The currency sector has become ever more important and as we have said in previous issues, we expect major investment opportunities to occur.
The UK’s currency, although less vulnerable than the US dollar, is nonetheless a candidate for weakness.
The pound is likely to fall as the UK’s financial sector continues to deteriorate as it certainly will.
Our faith in the gold bull market is based partly on our long standing view that the US dollar is set to further weaken very considerably. From a purely technical point of view, the Dollar Index has now broken below its level of resistance from 1992. In the previous issue we quoted W D Gann’s comments about how such an event, and the action thereafter, is likely to be very dramatic.
General de Gaulle said at another time of dollar weakness. “The dollar is America’s exorbitant privilege.” What he meant was quite simple, America is the world’s reserve currency and the currency for international trade.
If a country like Argentina builds a significant current account deficit, that deficit is dollar denominated whilst their currency is the peso. It’s just a matter of time before the peso collapses and the country is bankrupt. America is fortunate that their deficit is denominated in their own currency, which means they can just print more paper money. They have taken advantage of that privilege and behaved imprudently, not caring about the deficit because of the lack of risk it posed to them.
Oil producers and exporters such as China have chosen to manage their currencies to stay in line with the dollar and pile up their foreign exchange surpluses, in dollar denominated assets, particularly US government bonds. This process means inflating their own money supply.
Inflation in these countries has now become a serious issue and more likely than not will only be remedied by allowing their currencies to rise against the dollar to a more appropriate level.
Speculation that the Gulf States might abandon their pegs was further fuelled by Sultan Nasser Al-Suwaidi, United Arab Emirates’ Central Bank Governor, and he said that the dollar slide has pushed the country to a crossroad over its dollar peg and that there were strong social and economic pressures to drop the peg.
The same situation applies throughout the Gulf with only, it seems, Saudi Arabia standing up and supporting the peg although even they might have to reset it at a higher level.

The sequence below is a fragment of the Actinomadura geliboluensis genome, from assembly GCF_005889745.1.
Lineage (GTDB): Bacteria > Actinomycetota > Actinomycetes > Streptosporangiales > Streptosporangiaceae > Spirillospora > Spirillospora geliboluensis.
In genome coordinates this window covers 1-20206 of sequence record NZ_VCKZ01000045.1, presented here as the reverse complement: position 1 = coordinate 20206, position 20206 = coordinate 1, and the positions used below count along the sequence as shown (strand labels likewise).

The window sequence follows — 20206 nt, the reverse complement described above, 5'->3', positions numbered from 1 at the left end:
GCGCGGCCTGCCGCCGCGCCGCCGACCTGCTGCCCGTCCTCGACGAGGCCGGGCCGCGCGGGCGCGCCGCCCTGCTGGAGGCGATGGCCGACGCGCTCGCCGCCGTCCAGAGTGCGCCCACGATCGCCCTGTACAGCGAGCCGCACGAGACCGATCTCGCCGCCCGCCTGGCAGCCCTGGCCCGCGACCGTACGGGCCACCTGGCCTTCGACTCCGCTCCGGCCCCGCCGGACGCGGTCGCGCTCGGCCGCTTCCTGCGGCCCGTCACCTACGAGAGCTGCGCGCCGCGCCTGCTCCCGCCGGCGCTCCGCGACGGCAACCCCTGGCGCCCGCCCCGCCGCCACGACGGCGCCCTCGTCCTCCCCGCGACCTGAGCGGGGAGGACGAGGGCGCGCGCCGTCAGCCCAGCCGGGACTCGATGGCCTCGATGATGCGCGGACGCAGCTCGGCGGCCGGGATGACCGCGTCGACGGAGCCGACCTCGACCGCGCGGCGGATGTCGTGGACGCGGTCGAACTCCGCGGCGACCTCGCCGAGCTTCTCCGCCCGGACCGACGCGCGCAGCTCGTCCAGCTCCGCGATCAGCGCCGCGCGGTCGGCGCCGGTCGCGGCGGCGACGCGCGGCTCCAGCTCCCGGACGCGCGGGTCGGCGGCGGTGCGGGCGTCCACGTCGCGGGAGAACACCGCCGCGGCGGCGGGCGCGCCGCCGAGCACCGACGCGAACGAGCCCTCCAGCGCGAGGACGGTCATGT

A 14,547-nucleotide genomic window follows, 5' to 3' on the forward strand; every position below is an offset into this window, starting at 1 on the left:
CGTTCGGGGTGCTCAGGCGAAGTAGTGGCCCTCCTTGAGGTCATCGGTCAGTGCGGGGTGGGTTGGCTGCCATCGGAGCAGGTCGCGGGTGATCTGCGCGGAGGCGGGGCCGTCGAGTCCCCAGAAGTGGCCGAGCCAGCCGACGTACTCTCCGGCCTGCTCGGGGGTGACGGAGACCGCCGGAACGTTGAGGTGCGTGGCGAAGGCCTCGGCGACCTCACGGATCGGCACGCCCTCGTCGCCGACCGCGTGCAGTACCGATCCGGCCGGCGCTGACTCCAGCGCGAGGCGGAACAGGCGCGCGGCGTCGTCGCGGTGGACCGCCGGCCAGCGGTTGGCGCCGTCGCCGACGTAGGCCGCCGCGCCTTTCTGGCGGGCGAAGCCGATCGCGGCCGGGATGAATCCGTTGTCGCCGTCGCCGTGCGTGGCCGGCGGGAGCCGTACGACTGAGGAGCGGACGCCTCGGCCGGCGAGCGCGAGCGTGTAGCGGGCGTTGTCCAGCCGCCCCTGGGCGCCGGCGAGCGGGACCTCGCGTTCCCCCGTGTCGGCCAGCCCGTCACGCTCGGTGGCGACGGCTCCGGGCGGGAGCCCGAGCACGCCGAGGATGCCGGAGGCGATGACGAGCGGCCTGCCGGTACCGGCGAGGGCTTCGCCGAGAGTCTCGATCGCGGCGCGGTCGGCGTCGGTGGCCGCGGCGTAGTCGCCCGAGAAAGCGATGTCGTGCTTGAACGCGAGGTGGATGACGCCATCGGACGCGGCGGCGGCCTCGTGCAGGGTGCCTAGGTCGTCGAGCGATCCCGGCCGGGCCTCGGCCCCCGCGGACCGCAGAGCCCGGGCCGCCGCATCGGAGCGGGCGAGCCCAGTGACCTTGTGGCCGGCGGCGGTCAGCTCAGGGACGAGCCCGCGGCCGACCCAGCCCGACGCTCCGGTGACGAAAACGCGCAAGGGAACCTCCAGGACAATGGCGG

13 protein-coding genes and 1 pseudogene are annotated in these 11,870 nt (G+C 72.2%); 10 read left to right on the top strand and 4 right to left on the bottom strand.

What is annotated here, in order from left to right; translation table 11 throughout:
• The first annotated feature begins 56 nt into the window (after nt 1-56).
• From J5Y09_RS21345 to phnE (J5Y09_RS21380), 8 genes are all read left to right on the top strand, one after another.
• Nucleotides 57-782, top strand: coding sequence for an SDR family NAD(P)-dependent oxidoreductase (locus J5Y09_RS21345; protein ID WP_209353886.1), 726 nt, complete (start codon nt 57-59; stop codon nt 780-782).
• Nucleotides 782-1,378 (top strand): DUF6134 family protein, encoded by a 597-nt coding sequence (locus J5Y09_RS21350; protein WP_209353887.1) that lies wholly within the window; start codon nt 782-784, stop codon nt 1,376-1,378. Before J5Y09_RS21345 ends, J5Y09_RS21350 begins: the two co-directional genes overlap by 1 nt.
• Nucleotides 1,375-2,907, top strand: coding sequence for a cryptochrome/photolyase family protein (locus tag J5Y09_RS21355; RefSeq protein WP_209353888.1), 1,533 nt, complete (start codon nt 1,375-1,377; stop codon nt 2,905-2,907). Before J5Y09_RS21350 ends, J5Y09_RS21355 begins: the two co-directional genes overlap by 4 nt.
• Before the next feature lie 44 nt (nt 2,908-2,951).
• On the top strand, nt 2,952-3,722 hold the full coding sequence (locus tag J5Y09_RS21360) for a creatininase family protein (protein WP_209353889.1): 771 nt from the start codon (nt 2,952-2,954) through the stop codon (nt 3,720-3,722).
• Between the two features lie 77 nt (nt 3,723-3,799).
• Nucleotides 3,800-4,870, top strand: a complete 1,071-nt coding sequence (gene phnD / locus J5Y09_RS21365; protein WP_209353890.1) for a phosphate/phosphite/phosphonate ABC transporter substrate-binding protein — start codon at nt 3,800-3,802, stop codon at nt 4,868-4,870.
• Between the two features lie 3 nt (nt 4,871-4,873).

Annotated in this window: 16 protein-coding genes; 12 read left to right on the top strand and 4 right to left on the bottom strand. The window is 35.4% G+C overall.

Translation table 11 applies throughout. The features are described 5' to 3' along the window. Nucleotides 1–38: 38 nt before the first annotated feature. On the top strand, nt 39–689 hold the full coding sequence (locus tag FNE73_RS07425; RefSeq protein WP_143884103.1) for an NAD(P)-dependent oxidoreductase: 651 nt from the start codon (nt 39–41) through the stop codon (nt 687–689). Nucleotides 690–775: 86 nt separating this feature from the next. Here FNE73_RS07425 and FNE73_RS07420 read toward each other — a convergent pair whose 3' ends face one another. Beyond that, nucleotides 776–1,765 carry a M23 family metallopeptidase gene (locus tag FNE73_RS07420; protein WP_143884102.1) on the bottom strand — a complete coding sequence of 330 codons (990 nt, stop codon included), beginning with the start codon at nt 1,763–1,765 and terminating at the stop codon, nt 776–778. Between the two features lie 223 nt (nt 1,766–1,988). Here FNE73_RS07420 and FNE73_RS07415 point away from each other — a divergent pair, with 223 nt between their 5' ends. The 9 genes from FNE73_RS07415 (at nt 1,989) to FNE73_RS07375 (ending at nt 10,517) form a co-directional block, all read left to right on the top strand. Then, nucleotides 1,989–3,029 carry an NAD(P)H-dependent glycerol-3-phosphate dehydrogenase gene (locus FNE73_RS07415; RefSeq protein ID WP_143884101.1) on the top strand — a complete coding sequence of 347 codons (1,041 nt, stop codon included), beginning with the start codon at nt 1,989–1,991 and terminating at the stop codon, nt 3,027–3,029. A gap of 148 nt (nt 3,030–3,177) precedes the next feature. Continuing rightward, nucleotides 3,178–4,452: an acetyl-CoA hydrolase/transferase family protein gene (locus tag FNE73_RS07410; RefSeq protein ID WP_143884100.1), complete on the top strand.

According to Wen Jiabao, the Chinese Premier, China is genuinely alarmed at the falling dollar saying it is increasingly difficult to manage their $1,430 billion reserves. Value he said is under unprecedented pressure. Chinese inflation which, even after five interest rates rises this year, is still rising, is officially at 6.5% whilst food prices are rising at 17% per annum; that, to some extent, is a global story, core inflation rates lowish but food and energy inflation rocketing.
A number of hedge funds are betting on the situation, taking positions in Gulf State currencies so as to benefit from the end of their dollar pegs. They really expect something to happen, as surely it must, because the artificiality of pegged currencies always fails to sustain, it’s when, not if! According to the dollar chart, the dam has burst so the action could get fast and furious soon.
What action should we take? Undoubtedly, exposure to gold related investments makes tremendous sense particularly because, the dollar is likely to fall considerably and gold is inversely correlated with the dollar. If you were diversifying dollar denominated foreign exchange reserves, wouldn’t you put some of that money, indeed quite a lot of that money, into gold bullion – we certainly would.
By John Robson & Andrew Selsby at fullCircle Asset Management (formerly RH Asset Management Limited), as published in the threesixty Newsletter (formerly the Onassis newsletter), a fortnightly newsletter that gives insight into the investment markets.
For more from fullCircle, visit https://www.fullcircleasset.co.uk/